Leeds in top 10 of council home-buying areas

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Huge surges in the number of council tenants grabbing the chance to buy their homes have been recorded in Leeds and Kirklees.

Both areas have made the top ten nationally in a league table compiled by the Department of Communities and Local Government to see how many residents are using the Right to Buy scheme.

Between April 2012 and April 2013, the figures show that Leeds had 186 sales, a jump from 118 the previous year and double the number sold in 2010/11.

Kirklees recorded 110 sales in 2012/13 – 205 per cent more than the previous year.

Responding to the figures, Housing Minister Mark Prisk said: “I’m delighted that so many tenants are choosing to seize the opportunity to get on the property ladder through the reinvigorated Right to Buy. As a government we are determined to ensure that whoever you are – whether a prospective first time buyer, an existing homeowner or a social tenant – if you work hard and want to get on, we will support you to move up the property ladder.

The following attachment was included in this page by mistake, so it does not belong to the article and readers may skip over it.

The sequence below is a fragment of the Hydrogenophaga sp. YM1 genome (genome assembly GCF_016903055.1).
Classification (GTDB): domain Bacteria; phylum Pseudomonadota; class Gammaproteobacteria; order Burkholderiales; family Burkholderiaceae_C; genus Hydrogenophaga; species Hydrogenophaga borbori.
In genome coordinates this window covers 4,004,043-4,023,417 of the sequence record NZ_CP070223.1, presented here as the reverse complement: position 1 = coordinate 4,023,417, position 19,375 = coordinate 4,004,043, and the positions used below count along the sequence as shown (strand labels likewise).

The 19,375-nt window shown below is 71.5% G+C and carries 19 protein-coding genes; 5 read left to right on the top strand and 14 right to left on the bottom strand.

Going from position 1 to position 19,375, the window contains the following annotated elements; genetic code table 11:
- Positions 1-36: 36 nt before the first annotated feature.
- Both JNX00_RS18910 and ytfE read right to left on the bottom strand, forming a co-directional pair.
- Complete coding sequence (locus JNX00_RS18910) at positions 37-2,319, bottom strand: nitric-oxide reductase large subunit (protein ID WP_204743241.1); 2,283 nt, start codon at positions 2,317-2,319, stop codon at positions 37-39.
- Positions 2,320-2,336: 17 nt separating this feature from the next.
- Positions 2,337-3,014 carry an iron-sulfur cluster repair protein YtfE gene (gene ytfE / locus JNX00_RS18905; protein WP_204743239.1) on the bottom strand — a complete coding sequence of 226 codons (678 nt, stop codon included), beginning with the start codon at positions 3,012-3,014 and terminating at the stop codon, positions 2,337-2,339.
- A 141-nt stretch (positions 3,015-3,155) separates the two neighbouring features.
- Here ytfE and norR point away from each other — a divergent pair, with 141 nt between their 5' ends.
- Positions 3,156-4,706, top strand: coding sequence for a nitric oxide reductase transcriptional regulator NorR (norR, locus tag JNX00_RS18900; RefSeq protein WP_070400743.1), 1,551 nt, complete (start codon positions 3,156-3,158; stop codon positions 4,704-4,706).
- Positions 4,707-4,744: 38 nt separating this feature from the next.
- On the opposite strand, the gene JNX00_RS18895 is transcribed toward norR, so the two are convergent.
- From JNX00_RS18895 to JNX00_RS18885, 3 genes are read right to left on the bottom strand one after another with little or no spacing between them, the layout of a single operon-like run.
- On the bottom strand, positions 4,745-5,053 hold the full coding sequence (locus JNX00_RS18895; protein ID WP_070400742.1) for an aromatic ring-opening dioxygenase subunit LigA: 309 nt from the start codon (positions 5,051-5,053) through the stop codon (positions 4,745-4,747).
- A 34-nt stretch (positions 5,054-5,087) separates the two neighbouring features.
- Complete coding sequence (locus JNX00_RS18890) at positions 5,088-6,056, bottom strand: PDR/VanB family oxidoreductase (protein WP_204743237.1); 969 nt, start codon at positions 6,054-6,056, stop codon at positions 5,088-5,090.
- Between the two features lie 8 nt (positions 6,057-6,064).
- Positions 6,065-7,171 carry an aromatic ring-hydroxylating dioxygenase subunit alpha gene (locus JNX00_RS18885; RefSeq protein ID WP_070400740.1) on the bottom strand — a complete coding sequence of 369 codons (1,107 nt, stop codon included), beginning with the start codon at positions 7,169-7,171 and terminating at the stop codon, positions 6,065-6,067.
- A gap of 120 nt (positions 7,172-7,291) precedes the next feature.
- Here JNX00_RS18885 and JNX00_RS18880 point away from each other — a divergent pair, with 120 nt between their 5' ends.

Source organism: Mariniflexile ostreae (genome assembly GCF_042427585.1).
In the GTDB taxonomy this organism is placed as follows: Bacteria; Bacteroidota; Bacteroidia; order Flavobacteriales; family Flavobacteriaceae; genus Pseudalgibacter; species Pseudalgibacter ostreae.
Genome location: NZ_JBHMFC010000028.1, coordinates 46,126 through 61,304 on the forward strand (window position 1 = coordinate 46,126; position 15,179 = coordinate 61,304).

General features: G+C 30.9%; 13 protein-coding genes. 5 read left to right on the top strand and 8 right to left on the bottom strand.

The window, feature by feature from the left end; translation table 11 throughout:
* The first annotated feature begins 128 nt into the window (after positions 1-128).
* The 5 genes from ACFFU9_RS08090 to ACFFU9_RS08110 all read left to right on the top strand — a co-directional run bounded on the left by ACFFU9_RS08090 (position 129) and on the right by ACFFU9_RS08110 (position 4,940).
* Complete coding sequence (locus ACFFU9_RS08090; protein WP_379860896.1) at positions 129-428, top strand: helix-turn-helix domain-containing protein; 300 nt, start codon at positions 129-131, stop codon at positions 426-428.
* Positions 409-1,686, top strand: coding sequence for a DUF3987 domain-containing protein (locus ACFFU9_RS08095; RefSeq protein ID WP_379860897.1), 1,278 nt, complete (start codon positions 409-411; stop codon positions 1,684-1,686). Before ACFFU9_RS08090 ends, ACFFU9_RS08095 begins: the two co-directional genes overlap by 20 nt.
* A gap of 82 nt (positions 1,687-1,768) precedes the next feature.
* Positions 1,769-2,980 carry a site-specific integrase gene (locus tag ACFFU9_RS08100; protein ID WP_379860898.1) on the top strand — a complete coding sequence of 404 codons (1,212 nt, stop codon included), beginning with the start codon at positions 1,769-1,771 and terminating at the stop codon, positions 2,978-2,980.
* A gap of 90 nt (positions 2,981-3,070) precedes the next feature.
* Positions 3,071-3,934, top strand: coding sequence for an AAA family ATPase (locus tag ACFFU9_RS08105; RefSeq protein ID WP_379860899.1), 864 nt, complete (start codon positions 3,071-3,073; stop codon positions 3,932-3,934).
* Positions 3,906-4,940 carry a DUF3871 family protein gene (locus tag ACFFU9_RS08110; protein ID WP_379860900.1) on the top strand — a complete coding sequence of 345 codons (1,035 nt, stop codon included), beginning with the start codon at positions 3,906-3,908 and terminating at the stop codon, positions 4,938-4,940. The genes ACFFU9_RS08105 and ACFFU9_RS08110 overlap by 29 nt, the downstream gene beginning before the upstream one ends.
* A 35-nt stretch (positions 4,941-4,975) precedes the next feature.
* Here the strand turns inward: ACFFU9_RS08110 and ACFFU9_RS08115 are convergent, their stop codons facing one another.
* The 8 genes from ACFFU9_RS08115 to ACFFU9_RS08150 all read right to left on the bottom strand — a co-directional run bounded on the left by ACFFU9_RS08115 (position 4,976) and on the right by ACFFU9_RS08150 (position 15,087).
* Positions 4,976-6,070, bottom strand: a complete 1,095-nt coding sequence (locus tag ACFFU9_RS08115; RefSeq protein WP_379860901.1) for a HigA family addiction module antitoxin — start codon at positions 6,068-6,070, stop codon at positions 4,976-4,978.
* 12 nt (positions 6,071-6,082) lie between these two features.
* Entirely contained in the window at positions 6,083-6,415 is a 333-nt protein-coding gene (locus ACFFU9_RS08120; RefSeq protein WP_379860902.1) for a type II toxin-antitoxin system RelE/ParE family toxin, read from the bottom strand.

“But I want to go further and ensure as many people as possible are able to take up this offer to buy their council home. That’s why we’re making changes so anyone who has lived in a council property for at least three years could be eligible for the scheme, and tenants living in London can now benefit from a discount up to £100,000.

“Any tenant interested in seeing whether they are able to take up the Right to Buy should contact their council or visit our website to see what steps they can take towards home ownership.”

Launched in April last year, the revamped Right to Buy offers eligible tenants discounts of up to £75,000 off the value of their home.

But the scheme has come in for stinging criticism in Leeds amid claims that the council is losing its stock faster than it is replacing it, reducing the amount of social housing available across the city.

Housing boss Coun Peter Gruen is calling for the scheme to be scrapped and alternatives to be explored.

Leeds Civic Hall golden owl. Picture: Ian Heszelgrave

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